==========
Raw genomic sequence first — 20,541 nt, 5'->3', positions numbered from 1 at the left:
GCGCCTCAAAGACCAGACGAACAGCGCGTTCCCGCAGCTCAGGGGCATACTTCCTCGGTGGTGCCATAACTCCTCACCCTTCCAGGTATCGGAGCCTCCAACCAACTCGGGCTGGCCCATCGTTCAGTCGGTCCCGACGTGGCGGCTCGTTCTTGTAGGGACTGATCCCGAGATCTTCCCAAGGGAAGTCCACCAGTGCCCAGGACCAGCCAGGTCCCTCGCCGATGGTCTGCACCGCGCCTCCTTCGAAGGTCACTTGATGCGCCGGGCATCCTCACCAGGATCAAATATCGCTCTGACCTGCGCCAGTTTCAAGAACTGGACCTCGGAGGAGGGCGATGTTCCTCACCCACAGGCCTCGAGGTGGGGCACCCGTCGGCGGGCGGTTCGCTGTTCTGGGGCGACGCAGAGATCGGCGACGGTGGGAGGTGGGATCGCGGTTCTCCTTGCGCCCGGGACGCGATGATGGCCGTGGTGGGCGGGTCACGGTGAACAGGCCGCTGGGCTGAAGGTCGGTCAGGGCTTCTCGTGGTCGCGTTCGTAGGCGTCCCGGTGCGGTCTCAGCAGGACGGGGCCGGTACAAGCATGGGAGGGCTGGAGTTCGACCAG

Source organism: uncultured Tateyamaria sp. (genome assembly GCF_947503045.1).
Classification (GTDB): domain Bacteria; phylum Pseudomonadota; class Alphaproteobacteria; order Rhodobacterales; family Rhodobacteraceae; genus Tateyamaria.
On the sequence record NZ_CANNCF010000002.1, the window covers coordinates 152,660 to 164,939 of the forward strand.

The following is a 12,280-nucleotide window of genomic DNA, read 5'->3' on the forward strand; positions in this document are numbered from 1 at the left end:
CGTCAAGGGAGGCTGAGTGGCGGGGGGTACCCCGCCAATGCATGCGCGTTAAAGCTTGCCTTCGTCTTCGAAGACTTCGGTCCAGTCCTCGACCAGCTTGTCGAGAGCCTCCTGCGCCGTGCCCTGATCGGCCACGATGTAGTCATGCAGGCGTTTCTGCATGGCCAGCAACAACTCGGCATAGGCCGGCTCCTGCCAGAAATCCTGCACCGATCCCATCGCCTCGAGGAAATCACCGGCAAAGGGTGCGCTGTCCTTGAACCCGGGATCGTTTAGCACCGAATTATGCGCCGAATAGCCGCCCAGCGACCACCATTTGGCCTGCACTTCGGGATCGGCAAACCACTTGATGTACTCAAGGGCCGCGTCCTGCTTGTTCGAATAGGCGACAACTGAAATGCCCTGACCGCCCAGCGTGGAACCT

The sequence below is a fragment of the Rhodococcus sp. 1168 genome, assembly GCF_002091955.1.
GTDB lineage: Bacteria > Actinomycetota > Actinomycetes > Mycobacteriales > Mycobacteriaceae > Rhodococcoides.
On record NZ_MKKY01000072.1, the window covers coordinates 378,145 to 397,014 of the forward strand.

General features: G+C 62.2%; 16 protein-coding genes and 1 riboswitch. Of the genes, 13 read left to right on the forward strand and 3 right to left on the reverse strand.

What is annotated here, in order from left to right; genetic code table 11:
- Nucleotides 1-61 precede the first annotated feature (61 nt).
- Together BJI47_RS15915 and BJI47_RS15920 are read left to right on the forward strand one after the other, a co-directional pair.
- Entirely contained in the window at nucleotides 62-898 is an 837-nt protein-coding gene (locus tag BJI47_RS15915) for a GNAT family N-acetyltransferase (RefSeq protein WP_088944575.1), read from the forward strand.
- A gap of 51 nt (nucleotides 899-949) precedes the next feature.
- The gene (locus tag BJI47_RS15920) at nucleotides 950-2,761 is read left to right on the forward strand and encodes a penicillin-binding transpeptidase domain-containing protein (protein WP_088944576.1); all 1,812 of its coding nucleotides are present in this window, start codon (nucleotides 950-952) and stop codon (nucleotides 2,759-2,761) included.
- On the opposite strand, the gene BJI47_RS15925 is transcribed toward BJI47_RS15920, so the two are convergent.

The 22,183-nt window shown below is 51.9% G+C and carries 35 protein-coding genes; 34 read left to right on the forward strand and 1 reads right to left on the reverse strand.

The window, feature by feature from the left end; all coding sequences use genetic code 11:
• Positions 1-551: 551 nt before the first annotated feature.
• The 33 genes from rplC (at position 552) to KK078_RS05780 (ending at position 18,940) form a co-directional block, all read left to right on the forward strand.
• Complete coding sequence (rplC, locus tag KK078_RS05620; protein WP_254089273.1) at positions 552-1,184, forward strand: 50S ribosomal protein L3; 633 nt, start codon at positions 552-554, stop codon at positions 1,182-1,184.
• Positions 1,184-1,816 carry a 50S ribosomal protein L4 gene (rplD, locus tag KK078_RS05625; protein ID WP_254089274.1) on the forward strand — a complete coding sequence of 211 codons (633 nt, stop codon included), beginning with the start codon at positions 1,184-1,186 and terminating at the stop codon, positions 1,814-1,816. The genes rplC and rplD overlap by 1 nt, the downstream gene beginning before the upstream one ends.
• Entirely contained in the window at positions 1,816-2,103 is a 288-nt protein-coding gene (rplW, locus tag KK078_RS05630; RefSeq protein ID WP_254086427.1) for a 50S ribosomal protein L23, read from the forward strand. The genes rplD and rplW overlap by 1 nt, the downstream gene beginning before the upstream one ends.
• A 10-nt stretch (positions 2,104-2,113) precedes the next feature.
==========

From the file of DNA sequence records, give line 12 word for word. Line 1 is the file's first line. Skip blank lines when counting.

What is annotated here, in order from left to right; genetic code table 11: